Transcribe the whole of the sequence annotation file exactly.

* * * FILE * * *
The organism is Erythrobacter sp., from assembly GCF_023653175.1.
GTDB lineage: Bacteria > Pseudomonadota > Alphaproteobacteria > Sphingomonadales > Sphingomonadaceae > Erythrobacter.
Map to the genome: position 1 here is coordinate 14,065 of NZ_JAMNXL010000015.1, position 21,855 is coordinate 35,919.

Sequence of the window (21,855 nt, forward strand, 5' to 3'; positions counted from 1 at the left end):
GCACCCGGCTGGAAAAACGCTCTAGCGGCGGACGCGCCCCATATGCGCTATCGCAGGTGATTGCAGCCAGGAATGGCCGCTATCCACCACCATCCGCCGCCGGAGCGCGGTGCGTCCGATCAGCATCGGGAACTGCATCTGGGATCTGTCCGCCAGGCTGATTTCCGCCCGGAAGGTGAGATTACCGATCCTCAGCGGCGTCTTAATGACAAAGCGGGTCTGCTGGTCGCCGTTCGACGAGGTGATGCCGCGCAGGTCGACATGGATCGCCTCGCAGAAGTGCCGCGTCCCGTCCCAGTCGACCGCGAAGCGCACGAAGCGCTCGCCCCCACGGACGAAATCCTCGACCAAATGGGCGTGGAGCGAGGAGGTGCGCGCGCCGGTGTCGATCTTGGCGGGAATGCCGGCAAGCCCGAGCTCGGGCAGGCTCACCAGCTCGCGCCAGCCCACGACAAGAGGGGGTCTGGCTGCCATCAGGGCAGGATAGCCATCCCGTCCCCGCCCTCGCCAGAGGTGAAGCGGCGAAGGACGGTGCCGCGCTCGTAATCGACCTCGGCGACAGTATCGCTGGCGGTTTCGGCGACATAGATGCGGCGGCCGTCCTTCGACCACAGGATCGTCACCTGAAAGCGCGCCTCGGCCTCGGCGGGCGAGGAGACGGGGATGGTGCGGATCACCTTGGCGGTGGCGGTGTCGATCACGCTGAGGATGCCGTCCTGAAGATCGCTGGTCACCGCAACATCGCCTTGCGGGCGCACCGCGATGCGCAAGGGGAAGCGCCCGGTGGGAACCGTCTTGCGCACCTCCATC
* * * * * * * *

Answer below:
The organism is Erythrobacter sp., from assembly GCF_023653175.1.
GTDB lineage: Bacteria > Pseudomonadota > Alphaproteobacteria > Sphingomonadales > Sphingomonadaceae > Erythrobacter.
Map to the genome: position 1 here is coordinate 14,065 of NZ_JAMNXL010000015.1, position 21,855 is coordinate 35,919.

Sequence of the window (21,855 nt, forward strand, 5' to 3'; positions counted from 1 at the left end):
GCACCCGGCTGGAAAAACGCTCTAGCGGCGGACGCGCCCCATATGCGCTATCGCAGGTGATTGCAGCCAGGAATGGCCGCTATCCACCACCATCCGCCGCCGGAGCGCGGTGCGTCCGATCAGCATCGGGAACTGCATCTGGGATCTGTCCGCCAGGCTGATTTCCGCCCGGAAGGTGAGATTACCGATCCTCAGCGGCGTCTTAATGACAAAGCGGGTCTGCTGGTCGCCGTTCGACGAGGTGATGCCGCGCAGGTCGACATGGATCGCCTCGCAGAAGTGCCGCGTCCCGTCCCAGTCGACCGCGAAGCGCACGAAGCGCTCGCCCCCACGGACGAAATCCTCGACCAAATGGGCGTGGAGCGAGGAGGTGCGCGCGCCGGTGTCGATCTTGGCGGGAATGCCGGCAAGCCCGAGCTCGGGCAGGCTCACCAGCTCGCGCCAGCCCACGACAAGAGGGGGTCTGGCTGCCATCAGGGCAGGATAGCCATCCCGTCCCCGCCCTCGCCAGAGGTGAAGCGGCGAAGGACGGTGCCGCGCTCGTAATCGACCTCGGCGACAGTATCGCTGGCGGTTTCGGCGACATAGATGCGGCGGCCGTCCTTCGACCACAGGATCGTCACCTGAAAGCGCGCCTCGGCCTCGGCGGGCGAGGAGACGGGGATGGTGCGGATCACCTTGGCGGTGGCGGTGTCGATCACGCTGAGGATGCCGTCCTGAAGATCGCTGGTCACCGCAACATCGCCTTGCGGGCGCACCGCGATGCGCAAGGGGAAGCGCCCGGTGGGAACCGTCTTGCGCACCTCCATC